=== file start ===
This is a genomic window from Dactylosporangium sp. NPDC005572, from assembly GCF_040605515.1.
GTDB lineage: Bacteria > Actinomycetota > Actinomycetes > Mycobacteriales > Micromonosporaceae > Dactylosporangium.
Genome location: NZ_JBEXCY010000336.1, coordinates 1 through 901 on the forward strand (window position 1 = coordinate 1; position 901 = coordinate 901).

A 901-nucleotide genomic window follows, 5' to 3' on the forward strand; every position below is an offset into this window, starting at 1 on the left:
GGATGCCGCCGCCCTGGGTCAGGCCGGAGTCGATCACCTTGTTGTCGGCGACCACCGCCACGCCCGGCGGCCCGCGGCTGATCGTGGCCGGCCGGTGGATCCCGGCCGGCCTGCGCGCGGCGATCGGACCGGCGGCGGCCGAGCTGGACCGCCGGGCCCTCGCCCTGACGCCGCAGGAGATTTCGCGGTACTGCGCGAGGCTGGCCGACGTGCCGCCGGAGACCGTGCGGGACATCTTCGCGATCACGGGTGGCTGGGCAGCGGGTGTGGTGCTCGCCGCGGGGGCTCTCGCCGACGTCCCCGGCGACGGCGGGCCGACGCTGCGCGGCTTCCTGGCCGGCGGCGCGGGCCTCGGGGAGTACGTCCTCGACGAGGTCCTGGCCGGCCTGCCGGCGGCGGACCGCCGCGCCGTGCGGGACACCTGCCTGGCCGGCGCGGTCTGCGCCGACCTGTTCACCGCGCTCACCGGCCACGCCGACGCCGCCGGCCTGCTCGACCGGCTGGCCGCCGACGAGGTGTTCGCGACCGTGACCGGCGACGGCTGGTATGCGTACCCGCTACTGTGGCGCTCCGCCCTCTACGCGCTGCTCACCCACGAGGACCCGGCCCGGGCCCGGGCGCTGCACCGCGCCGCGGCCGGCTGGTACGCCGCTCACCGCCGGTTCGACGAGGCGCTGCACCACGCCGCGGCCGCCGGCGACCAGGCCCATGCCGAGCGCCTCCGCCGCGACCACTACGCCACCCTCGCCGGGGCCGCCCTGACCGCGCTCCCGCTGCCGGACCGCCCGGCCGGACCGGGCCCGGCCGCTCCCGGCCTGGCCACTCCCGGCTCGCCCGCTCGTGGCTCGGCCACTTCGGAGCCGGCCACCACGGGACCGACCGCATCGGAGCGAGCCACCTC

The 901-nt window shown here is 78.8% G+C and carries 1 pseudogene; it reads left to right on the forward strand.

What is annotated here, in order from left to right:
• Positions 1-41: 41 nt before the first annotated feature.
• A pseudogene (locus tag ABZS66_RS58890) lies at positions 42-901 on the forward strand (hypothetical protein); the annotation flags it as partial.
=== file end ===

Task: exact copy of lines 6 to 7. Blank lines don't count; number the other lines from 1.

The 901-nt window shown here is 78.8% G+C and carries 1 pseudogene; it reads left to right on the forward strand.

What is annotated here, in order from left to right: